Acting Town Administrator Gets Bonus on Split Vote

While Acting Town Administrator Larry Budreau will receive his annual performance bonus, the Derry Town Council stopped short of granting him a temporary raise until a permanent Administrator is found.
Budreau, also Human Resources Director for the town, stepped into the Administrator position this July when then-Administrator John Anderson was placed on administrative leave. He has been performing the dual roles ever since.

The Council discussed the performance bonus in a nonpublic session at the Nov. 5 meeting. The minutes were not sealed.
According to a memo from Budreau dated Oct. 29, once employees not represented by collective bargaining units reach the top of their salary grade, they are awarded a lump sum bonus on their employment anniversary date. Budreau told the Council that Anderson in the past reminded them of the bonus, but as he is gone, he wrote, “I believe it’s proper to award me a bonus but, alas, no John to authorize it.”
Budreau has worked for the town since 2004 and has received bonuses ranging from 4.6 percent to 4.9 percent. He requested a 4.8 bonus based on his salary, which is over $100,000.
The Council reviewed the request in nonpublic session under RSA 91A-3, II (a), the “dismissal, promotion or compensation of any public employee or the disciplining of such employee, or the investigation of any charges against him or her, unless the employee affected (1) has a right to a public meeting and (2) requests that the meeting be open, in which case the request shall be granted.”
Councilor Brad Benson was not present for the portion of the meeting involving the nonpublic. Councilors attending the nonpublic session were Chairman Michael Fairbanks, Neil Wetherbee, Phyllis Katsakiores, Thomas Cardon, Al Dimmock and Mark Osborne.
According to the minutes, Fairbanks explained the performance bonus system. Wetherbee made a motion to approve the bonus, noting how hard Budreau works on behalf of the town.
The minutes state that Osborne objected. While he found no fault with Budreau’s performance, he said such bonuses were not common in other areas of government or in the private sector. He asked Fairbanks if he were familiar with such bonuses in his industry, and Fairbanks said no.
Cardon, who works in vocational education in Massachusetts, said there was no bonus system with his school district and that raises are around 1 percent to 2 percent.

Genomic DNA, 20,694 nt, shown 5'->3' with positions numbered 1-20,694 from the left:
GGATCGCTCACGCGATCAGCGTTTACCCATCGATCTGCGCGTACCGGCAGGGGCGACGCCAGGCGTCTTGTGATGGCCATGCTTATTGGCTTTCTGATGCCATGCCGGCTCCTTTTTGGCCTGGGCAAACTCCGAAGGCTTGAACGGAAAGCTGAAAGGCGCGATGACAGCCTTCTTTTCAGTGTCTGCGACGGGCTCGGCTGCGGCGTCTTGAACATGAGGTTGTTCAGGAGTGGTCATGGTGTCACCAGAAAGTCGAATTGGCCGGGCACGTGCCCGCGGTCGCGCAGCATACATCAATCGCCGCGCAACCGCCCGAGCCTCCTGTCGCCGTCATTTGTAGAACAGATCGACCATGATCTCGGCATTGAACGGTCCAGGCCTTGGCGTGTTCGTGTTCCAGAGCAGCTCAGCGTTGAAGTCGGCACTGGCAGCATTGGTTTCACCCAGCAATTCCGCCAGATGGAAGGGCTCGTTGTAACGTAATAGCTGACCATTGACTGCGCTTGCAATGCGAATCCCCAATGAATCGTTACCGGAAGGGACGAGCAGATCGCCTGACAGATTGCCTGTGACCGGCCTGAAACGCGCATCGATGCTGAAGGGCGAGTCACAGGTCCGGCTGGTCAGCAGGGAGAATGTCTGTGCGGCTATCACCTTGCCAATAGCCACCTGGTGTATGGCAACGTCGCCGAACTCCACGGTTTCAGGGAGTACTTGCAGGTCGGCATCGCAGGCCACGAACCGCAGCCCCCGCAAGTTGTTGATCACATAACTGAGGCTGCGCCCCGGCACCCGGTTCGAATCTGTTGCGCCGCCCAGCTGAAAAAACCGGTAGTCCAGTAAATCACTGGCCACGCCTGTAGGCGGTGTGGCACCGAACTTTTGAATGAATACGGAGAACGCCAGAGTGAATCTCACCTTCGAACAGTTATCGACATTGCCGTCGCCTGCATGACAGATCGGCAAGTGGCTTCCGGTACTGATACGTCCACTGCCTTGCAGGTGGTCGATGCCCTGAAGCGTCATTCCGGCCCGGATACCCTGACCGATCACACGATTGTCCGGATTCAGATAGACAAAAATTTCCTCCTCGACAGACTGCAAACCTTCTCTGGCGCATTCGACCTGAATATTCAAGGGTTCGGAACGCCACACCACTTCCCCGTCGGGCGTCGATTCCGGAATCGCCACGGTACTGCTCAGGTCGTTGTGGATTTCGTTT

Osborne said whether it was bonuses or raises, “The taxpayers of Derry have shown disapproval of such pay schedules for some time.”
A vote was taken. Osborne and Dimmock voted no, with the other four Councilors voting in favor of the performance bonus. The motion passed.
Another motion, by Wetherbee, would also have given Budreau a 4 percent raise until a permanent Administrator is found. There was no second, and the motion died.
Reached by phone after the meeting, Fairbanks said the performance bonus has been a common practice for about 10 years to town employees who have reached the top of the salary range. Budreau is not represented by any collective bargaining unit, Fairbanks said, and “This basically is his raise.”
Budreau’s performance bonus was given in the middle of the fiscal year because it is connected to his hire date, Fairbanks said.
As administrator, Anderson did not get his raise in the middle of the year, Fairbanks said, adding, “His was tied to the budget.”
The money for Budreau’s performance bonus is already in the budget under the administrative line, Fairbanks said.
In a phone interview, Dimmock said, “I have nothing against Larry. I just didn’t want to spend the money,
“We are trying to hold the line,” Dimmock explained. “We are going into budget season. Everything is going to be a ‘no’ – I don’t want to spend any extra money.”
Osborne too said his vote was not a vote against Budreau. “I am satisfied with his performance,” Osborne said.
He’s not saying that people shouldn’t get bonuses, Osborne added. But people in the private sector aren’t getting 4 percent bonuses or the 4 percent temporary raise suggested by Wetherbee.
“It’s a lot to ask now,” Osborne said.
Osborne ran on a platform of fiscal conservatism and said his response to the bonus was part of that. “It is easy for people in government to spend other people’s money,” he observed.
But it’s not what his constituents wanted or continue to want, he added, saying, “They ask me, ‘Can you stop the bleeding?””